I was privileged to write a chapter about the book of Judges for a volume that honors my doctoral advisor, professor Nili S. Fox. My contribution is called “Consider Her: Body-Talk as a Literary Strategy in the Book of Judges,” and the volume is called The Body Lived, Cultured, Adorned: Essays on Dress and the Body in the Bible and Ancient Near East in Honor of Nili S. Fox (eds. Kristine Henriksen Garroway, Christine Elizabeth Palmer, and Angela Roskop Erisman, pp. 15-48. Cincinnati: Hebrew Union College Press, 2022).

Book Description

“The clothed and adorned body has been at the forefront of Nili S. Fox's scholarship. In her hallmark approach, she draws on theoretical models from anthropology and archaeology, and locates a text within its native cultural environment in conversation with ancient Near Eastern literary and iconographic sources. This volume is a tribute to her, a collection of essays on dress and the body with original research by Fox's students. With the field of dress now garnering the attention of biblical and ancient Near Eastern scholars alike, this book adds to the growing literature on the topic, demonstrating ways in which both dress and the body communicate cultural and religious beliefs and practices. The body’s lived experience is the topic of section one, The Body Lived. The body and the social construction of identity is discussed in section two, The Body Cultured, while section three, The Body Adorned, analyzes the performative nature of dress in the biblical text” (The Body, back cover).

Chapter One Summary

“Kenneth C. Way’s chapter sees the body take center stage in the literary strategy of the book of judges. The vivid physicality in narrative description draws attention to a reversal in the corporeal fortunes of Israel, from subjecting enemy bodies to slaughter and mutilation, to themselves suffering violence and symbolic national dissolution in a concubine’s dismemberment. Ideological reflections on relationships of power and ethnic identity are communicated through the rhetorical use of the bodies of self and other” (The Body, pp. 5-6).

Excerpts from Chapter One

Enemy Bodies (Judges 1–8). The thematic focus of Judges 1–8 is on the violent subjugation of the bodies of Israel’s enemies. Enemy fingers, palms, and toes are chopped. Enemy cities are banned (ḥrm). Enemy bellies are stabbed, and enemy kings are mocked, subdued, fallen, and killed. Enemy heads are pegged, smashed, and severed. Enemies rape the bodies of conquered women. And Israelite bodies are occasionally empowered or co-opted by YHWH’s spirit to ensure deliverance when they continue to do the wrong thing in YHWH’s eyes. In Judges 1–8, enemy bodies speak about Canaan(ites) and the outside(rs) — Israel’s toxic surroundings. This is why the imprecation of the song of Deborah and Barak is so fitting: “So may all your enemies perish, YHWH!” (Judg 5:31). At the start of the second half of the narrative, however, the composer indicates a thematic shift away from YHWH delivering them “from the hand of all their surrounding enemies” as the Israelites forget YHWH (Judg 8:34).

Israelite Bodies (Chapters 8–21). The thematic focus of Judges 8–21 is the continuation of the violent subjugation of bodies, except that Israel takes the place of the enemy and incurs the wrath of itself and YHWH. Israelite bodies are threshed, prostituted, stabbed, slaughtered, and fallen. Their heads are smashed, and their eyes are gouged out. Israel’s bodies are mocked, sheared, and married to outsiders who worship other gods. Israelites are apathetic about or ignorant of YHWH’s Torah and covenant. Israelite bodies may dress with divine clothes, and they dress and steal divine images made by their own hands. YHWH’s spirit occasionally empowers Israelite bodies to ensure a modicum of deliverance, but YHWH also leaves and lets Israel violate and dismember itself because they eschew YHWH’s authority and do the right thing in their own eyes. Israelite daughters are sacrificed and their women are raped, murdered, dissected, distributed, and exterminated by Israelites. A nearly united Israel bans (ḥrm) their own urban bodies and they nearly amputate one of their tribal members by genocidal initiatives. In Judges 8–21, Israelite bodies speak about corporate Canaanization (alternatively, Amoritization, Amalekization, or Philistinization)—that is, cultural and religious assimilation with their surroundings, and Israelite bodies communicate covenant jeopardy that is self-inflicted. This is why the composer reveals that “YHWH had made a rupture in the tribal-body of Israel” (Judg 21:15).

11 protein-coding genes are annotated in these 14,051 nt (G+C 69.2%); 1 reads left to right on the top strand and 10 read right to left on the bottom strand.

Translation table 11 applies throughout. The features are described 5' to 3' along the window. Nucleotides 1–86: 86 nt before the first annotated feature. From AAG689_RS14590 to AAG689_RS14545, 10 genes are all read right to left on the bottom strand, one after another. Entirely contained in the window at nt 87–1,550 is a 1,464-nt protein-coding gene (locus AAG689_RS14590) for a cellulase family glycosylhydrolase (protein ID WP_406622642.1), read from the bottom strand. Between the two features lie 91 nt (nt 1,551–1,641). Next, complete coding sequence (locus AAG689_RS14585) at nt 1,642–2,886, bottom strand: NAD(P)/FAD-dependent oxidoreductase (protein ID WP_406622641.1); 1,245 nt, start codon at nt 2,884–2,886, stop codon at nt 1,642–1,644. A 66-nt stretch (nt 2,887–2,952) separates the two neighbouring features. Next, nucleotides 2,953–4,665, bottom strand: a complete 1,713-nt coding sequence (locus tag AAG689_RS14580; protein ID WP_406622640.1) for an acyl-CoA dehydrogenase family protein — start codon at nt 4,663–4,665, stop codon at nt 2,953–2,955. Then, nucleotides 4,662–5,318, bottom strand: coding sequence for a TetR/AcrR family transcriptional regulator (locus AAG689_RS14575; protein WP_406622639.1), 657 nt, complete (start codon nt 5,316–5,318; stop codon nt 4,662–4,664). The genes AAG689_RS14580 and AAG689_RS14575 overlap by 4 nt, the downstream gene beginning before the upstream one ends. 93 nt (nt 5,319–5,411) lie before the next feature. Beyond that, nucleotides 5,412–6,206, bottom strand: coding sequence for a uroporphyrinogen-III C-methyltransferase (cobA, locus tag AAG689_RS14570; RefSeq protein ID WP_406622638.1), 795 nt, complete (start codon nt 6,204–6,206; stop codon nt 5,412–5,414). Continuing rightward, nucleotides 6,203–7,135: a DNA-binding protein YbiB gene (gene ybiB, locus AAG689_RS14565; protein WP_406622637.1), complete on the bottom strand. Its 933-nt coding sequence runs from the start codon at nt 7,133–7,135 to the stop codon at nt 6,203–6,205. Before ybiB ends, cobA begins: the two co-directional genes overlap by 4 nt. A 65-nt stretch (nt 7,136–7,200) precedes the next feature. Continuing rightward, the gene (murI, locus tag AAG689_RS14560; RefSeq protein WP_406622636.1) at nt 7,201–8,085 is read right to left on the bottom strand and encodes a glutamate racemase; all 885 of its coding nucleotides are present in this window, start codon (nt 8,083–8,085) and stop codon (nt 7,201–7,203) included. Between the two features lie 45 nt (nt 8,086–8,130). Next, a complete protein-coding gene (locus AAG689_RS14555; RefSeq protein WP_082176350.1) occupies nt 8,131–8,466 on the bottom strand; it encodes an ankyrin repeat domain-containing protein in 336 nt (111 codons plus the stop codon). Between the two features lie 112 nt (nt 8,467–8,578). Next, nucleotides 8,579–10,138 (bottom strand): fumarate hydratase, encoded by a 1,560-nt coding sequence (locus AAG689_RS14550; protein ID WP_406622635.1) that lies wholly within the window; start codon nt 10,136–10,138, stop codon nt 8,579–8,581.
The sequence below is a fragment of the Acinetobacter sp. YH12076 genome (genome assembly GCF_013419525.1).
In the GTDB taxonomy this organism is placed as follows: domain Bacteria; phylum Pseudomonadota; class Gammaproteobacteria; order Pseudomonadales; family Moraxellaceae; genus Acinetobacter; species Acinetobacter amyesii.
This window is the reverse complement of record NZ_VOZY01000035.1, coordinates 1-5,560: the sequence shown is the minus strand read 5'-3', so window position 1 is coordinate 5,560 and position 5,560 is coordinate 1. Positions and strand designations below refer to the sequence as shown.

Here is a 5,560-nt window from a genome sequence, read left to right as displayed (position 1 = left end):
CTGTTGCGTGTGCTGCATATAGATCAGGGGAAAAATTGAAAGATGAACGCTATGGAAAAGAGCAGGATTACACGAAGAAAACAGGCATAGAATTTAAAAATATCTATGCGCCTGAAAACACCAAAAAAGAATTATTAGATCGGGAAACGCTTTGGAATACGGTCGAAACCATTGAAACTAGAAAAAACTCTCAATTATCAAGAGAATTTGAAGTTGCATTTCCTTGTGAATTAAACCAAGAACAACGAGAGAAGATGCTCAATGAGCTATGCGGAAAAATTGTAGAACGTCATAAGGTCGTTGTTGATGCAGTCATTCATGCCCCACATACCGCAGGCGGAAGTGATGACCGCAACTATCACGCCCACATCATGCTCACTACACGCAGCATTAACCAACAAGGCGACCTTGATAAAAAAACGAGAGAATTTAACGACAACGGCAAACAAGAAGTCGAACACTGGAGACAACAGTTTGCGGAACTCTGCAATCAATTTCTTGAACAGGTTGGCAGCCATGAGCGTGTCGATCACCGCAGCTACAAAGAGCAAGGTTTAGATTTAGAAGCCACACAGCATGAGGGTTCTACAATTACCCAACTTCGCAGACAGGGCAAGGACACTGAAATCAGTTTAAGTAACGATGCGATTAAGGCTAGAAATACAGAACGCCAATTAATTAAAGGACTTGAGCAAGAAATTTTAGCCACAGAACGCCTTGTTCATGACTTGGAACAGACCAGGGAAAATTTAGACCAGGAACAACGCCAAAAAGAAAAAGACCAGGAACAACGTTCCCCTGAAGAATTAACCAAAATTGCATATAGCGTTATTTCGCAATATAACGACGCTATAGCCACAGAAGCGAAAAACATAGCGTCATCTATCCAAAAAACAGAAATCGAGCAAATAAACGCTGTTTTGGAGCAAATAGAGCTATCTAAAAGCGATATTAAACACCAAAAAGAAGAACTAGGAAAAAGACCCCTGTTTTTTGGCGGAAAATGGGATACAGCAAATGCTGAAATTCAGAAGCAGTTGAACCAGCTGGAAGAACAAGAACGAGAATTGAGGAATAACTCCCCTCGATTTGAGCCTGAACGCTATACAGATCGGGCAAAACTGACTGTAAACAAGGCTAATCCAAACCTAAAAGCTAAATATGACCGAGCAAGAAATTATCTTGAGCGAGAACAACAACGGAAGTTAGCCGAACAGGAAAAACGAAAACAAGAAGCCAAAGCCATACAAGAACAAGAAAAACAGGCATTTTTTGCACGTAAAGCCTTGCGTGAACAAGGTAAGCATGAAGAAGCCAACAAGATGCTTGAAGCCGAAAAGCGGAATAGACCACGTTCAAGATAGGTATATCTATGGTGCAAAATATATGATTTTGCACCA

Conclusion. The body is revelatory; it does indeed “talk.” The composer of Judges clearly uses corporal motifs to communicate a theological message: YHWH’s body is Canaanized by Israelites, and Israelites are Canaanized as they take the corporal places of outsiders/enemies. The composer depicts Israelites in the roles of the Canaanites. Specifically, Israelite bodies in chapters 8–21 are treated the way enemies (Canaanites or other outsiders) are treated in chapters 1–8. The Canaanite enemy who is dismembered at the beginning of the book of Judges is displaced by the nation of Israel, which is dismembered at the end. Israel becomes the enemy, and Israel is treated as such through its application of the ban (ḥrm). The ban and the civil war in the closing chapters serve ironically as YHWH’s judgment because corporal Israel becomes progressively like its neighbors in both behavior and belief. YHWH is, after all, the ultimate judge who brings justice to Israel.